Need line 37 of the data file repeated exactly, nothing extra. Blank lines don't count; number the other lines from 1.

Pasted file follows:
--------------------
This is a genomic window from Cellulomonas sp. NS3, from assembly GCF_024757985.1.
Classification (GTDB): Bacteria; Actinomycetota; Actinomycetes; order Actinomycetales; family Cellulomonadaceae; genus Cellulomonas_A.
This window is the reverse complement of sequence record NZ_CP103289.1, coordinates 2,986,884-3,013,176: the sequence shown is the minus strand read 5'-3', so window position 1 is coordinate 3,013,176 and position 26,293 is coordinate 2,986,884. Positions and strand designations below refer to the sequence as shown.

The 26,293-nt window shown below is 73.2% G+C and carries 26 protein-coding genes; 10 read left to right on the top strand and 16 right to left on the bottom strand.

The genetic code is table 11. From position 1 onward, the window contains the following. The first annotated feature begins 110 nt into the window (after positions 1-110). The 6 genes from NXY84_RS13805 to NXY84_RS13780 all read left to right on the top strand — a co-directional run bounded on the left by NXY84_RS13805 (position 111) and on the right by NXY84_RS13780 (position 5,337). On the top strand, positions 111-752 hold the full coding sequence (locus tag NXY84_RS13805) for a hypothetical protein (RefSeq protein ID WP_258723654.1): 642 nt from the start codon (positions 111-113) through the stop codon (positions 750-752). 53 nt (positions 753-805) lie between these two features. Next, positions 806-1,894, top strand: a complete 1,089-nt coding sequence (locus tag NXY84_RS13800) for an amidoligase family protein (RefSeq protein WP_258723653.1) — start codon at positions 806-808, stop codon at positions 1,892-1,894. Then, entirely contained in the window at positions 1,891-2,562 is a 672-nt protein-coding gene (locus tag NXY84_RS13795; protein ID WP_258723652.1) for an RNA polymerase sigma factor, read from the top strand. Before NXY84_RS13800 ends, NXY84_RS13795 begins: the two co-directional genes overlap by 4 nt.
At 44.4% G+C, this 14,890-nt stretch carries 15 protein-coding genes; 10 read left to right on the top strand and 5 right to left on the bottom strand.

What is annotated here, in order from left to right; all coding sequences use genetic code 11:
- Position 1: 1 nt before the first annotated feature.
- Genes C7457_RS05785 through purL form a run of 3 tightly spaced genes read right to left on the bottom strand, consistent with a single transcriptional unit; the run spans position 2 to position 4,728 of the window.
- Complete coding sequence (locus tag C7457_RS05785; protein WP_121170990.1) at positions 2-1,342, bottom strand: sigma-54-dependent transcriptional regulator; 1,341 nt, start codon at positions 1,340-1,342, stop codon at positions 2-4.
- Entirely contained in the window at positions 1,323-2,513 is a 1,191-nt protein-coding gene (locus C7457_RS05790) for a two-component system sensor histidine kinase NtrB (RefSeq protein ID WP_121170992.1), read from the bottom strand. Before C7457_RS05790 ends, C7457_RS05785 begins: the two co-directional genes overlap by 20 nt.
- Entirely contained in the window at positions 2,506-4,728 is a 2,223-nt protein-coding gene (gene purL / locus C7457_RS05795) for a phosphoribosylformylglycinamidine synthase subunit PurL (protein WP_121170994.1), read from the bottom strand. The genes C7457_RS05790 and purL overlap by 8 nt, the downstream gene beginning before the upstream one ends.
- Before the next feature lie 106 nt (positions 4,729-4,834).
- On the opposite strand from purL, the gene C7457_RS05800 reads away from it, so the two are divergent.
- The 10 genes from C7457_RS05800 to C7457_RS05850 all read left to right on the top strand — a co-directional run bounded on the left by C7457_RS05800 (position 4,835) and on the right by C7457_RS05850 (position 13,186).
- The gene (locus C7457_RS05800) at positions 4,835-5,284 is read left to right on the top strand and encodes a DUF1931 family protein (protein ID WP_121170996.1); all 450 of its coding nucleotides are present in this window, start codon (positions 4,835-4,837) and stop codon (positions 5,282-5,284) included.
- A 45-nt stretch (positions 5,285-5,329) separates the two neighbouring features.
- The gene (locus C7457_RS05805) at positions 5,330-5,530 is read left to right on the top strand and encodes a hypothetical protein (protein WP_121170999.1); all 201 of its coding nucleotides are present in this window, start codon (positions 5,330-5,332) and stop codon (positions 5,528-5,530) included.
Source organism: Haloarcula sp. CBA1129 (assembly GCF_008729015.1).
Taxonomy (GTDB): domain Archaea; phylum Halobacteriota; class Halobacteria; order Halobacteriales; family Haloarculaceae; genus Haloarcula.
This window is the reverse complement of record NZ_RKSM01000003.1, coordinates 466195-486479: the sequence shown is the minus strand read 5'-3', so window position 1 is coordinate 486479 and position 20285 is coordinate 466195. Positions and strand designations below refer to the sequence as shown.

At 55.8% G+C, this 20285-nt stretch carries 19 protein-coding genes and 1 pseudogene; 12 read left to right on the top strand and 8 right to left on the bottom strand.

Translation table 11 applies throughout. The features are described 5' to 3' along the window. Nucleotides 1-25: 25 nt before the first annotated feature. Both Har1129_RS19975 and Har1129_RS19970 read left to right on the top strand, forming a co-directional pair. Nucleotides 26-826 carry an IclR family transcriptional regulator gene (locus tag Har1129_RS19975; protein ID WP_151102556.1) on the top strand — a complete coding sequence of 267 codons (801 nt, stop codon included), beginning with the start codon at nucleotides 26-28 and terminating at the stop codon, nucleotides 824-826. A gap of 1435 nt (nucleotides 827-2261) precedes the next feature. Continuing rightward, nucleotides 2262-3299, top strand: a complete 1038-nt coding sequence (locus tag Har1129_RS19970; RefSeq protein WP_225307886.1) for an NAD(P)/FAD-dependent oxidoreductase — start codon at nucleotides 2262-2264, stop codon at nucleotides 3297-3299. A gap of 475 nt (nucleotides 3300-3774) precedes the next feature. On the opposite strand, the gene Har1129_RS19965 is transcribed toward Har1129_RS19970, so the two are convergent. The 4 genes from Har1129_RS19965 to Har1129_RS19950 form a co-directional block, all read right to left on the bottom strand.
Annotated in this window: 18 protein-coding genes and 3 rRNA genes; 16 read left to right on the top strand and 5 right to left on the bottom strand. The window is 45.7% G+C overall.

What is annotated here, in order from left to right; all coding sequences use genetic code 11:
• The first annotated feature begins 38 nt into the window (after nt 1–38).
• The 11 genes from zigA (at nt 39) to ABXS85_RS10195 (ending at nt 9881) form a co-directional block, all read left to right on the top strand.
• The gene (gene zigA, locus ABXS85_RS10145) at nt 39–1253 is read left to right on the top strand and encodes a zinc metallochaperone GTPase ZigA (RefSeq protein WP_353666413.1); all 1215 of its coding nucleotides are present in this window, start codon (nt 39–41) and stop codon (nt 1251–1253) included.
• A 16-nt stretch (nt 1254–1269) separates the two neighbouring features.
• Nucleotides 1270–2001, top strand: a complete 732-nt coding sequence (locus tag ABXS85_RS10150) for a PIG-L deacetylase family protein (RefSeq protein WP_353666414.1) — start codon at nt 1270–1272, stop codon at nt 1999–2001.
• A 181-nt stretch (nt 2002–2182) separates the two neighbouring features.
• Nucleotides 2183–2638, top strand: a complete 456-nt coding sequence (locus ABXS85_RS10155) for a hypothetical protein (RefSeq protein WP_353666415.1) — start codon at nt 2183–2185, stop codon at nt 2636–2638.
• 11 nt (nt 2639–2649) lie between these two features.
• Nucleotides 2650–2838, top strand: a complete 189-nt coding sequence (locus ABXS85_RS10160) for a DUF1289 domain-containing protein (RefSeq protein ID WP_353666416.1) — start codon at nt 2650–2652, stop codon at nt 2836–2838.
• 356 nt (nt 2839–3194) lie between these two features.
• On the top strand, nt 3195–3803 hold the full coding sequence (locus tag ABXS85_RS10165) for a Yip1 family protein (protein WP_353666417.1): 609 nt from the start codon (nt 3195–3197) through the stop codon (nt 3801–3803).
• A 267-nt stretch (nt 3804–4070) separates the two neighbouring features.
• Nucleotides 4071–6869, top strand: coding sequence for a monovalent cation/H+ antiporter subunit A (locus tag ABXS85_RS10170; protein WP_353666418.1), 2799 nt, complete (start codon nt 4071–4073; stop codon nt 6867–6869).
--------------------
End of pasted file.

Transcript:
• A 267-nt stretch (nt 3804–4070) separates the two neighbouring features.